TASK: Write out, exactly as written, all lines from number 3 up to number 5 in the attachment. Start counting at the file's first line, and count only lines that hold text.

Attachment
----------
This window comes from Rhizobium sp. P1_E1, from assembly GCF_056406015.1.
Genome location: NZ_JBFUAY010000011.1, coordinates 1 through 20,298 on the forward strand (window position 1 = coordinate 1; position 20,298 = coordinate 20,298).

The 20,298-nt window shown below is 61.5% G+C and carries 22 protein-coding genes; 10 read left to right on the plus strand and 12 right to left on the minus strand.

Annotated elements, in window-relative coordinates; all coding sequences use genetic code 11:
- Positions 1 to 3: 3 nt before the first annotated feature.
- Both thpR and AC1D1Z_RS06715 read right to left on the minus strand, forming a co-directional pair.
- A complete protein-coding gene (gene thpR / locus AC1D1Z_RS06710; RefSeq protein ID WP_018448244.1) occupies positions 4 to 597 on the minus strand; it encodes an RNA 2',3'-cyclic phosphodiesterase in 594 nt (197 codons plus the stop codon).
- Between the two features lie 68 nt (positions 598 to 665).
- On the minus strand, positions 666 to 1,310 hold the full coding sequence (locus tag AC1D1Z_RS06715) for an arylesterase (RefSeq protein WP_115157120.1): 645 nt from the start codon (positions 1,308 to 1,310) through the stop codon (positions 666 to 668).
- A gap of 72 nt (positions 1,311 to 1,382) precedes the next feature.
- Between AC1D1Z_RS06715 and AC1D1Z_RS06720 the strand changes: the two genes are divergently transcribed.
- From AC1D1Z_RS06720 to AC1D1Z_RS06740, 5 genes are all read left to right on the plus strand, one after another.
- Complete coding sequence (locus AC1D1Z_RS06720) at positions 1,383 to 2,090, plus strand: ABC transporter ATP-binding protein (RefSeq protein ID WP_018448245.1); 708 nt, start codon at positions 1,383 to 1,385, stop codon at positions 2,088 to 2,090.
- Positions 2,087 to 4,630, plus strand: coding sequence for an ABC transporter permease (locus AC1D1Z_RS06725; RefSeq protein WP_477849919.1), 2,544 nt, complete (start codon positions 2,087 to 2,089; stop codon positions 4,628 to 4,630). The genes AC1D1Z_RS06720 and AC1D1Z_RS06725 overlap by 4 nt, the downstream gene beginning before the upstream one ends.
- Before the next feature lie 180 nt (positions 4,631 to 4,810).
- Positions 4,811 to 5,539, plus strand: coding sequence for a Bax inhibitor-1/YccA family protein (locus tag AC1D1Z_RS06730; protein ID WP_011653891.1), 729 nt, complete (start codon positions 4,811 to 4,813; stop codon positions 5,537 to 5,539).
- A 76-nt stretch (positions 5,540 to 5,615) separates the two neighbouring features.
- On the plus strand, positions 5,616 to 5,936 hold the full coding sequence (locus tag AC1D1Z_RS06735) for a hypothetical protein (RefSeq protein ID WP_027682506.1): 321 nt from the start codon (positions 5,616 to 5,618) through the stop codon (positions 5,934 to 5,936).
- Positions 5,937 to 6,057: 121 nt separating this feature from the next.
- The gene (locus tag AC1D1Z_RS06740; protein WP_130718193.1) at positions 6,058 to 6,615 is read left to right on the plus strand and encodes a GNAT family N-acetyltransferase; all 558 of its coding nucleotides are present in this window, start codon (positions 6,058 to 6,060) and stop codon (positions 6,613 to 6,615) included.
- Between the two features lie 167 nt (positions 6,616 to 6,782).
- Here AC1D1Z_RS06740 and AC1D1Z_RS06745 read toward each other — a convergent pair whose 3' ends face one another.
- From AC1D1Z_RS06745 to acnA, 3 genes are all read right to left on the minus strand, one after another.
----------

The 20,298-nt window shown below is 61.5% G+C and carries 22 protein-coding genes; 10 read left to right on the plus strand and 12 right to left on the minus strand.

Annotated elements, in window-relative coordinates; all coding sequences use genetic code 11:
- Positions 1 to 3: 3 nt before the first annotated feature.